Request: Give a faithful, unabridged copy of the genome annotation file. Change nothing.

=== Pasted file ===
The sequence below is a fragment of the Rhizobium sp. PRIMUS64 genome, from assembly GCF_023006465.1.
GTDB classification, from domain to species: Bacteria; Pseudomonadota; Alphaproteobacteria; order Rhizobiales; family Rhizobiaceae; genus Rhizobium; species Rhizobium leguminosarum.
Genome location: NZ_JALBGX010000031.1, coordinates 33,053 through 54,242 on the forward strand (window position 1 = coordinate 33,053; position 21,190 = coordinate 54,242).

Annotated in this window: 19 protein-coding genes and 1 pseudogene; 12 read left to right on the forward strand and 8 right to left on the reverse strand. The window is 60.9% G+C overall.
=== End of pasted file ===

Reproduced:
The sequence below is a fragment of the Rhizobium sp. PRIMUS64 genome, from assembly GCF_023006465.1.
GTDB classification, from domain to species: Bacteria; Pseudomonadota; Alphaproteobacteria; order Rhizobiales; family Rhizobiaceae; genus Rhizobium; species Rhizobium leguminosarum.
Genome location: NZ_JALBGX010000031.1, coordinates 33,053 through 54,242 on the forward strand (window position 1 = coordinate 33,053; position 21,190 = coordinate 54,242).

Annotated in this window: 19 protein-coding genes and 1 pseudogene; 12 read left to right on the forward strand and 8 right to left on the reverse strand. The window is 60.9% G+C overall.